Sara Shapiro Z"L Mentor Extraordinaire

Right before the first seder was the funeral of an extraordinary woman, Sara Shapiro.  This is from Chicago Jewish Funerals:

Sara was a woman before her time. She worked for the Board of Jewish Education for over 60 years where she rose to become acting superintendent and at the same time raised a family of three children, each of whom are successful in their own rights. She was a giant figure in Jewish education in the greater Chicago area. She taught and mentored countless numbers of students. Her great love was the development of teachers. Her kind words and constructive suggestions, impacted generations of teachers and their supervisors. She was active in her community and at the Ner Tamid synagogue, where she served on numerous committees and on the Board of Directors. A true lover of Zion, she visited the state of Israel on dozens of occasions. She was involved and supported numerous Jewish causes.

When I came back to Chicago after college at the University of Michigan I was lost in terms of what I wanted to do with my life.  I even took the LSAT and thought about Law School for a minute in time.  I fell back on an old skill as I had in college and began teaching Religious school in Evanston. After  6 months I was plucked by my Educational Director to participate in the Board of Jewish Education first ever Master Teachers program which Sara not only administrated but had also conceived of the entire program.  I thrived in that environment and soon after found myself working at the BJE in the High School program and I am sure that Sara helped me get that job.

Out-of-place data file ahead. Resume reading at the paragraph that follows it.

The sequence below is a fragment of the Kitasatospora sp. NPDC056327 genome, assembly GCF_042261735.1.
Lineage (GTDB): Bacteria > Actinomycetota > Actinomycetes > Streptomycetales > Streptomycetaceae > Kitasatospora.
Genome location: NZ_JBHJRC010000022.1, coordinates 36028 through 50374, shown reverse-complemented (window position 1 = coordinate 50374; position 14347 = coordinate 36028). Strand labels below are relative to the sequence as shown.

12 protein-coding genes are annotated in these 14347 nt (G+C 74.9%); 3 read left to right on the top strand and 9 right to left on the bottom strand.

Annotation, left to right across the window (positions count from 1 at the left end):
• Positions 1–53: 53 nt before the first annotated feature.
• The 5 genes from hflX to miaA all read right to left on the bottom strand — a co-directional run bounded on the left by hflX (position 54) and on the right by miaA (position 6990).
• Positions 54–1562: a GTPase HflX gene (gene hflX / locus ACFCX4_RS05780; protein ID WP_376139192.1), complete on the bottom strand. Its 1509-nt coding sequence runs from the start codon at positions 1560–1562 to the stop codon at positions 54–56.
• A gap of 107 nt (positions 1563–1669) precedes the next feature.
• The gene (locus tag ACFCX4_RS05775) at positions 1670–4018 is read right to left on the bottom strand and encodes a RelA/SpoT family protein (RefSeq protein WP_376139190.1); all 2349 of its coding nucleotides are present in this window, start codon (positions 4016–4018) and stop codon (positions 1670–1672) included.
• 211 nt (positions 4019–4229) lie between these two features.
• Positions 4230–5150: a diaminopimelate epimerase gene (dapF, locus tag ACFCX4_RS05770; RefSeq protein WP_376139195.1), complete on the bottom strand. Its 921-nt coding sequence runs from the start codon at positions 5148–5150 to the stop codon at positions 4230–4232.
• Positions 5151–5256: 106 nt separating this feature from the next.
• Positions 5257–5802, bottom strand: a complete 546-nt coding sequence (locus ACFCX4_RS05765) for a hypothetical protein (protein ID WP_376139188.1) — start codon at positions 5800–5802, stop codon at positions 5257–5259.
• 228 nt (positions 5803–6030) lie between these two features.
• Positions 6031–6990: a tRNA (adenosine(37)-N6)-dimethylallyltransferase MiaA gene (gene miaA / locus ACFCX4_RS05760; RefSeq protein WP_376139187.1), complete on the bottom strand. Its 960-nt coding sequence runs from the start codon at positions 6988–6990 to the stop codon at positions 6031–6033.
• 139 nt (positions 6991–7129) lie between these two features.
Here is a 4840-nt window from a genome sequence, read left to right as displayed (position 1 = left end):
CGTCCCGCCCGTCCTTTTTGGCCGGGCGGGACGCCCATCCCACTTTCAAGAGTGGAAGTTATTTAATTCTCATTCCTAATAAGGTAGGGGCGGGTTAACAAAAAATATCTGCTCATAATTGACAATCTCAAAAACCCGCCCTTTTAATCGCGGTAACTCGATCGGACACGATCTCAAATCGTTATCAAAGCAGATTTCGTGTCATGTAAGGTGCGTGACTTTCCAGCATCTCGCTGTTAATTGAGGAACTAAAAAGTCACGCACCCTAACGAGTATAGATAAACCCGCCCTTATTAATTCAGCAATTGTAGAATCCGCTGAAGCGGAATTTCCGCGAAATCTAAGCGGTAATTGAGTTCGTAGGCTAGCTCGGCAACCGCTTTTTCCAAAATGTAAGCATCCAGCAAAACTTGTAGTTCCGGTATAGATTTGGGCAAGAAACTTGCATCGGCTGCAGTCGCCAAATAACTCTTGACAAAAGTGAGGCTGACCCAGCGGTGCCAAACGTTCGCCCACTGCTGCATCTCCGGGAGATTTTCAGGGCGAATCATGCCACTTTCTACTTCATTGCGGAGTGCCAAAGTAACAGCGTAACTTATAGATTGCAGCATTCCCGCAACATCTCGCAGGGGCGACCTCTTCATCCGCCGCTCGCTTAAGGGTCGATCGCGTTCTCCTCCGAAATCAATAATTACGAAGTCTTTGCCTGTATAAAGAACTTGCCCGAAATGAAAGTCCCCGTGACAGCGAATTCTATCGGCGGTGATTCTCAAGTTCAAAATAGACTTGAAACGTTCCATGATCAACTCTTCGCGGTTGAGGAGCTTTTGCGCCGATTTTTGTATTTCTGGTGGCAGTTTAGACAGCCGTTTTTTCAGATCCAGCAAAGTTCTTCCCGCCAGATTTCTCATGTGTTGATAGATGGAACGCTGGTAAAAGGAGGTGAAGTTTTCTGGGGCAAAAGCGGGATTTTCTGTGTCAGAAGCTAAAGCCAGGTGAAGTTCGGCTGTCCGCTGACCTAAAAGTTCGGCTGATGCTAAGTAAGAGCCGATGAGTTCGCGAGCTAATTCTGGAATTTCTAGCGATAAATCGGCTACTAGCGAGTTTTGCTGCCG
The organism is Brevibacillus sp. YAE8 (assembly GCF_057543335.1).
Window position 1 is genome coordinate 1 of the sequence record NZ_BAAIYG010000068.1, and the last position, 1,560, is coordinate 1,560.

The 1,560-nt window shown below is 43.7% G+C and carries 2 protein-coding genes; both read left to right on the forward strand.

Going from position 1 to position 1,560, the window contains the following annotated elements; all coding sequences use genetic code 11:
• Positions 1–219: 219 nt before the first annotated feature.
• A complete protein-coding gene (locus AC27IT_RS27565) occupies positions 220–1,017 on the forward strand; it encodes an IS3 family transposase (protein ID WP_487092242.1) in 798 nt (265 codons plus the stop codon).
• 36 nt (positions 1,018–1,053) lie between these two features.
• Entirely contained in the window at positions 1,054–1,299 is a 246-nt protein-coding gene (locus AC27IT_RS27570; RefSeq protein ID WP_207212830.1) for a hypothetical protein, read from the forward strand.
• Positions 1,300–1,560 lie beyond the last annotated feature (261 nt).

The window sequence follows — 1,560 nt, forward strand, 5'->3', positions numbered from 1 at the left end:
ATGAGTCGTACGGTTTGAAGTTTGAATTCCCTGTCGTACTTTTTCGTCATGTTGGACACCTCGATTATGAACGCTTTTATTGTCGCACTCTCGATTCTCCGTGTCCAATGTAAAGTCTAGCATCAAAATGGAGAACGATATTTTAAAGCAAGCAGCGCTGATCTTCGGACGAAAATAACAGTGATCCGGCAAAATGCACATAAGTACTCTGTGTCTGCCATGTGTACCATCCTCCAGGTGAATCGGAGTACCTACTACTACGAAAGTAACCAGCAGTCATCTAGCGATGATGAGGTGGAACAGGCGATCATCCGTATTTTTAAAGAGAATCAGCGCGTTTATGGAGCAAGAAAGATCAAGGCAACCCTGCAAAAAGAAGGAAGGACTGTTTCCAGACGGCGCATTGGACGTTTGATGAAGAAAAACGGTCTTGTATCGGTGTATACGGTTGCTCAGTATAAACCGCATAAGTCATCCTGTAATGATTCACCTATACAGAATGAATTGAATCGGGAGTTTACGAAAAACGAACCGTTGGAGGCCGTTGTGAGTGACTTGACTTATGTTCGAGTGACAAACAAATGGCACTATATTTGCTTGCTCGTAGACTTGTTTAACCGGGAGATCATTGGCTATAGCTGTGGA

Master teacher certificate from 1984 Vanessa Michaels


After working at the BJE a job opened up at Emanuel Congregation for Educational Director and Sara encouraged me to apply for the job. I know that in my heart of hearts that Sara is the reason I got that job.  She not only referred me for this job but also was my mentor after I got the job and I had many questions as I was supervising a teaching staff, setting a curriculum, sitting on every committee that the synagogue could put me on and crafting a budget and all for the first time.  I would not have made it past the first year without Sara's advice.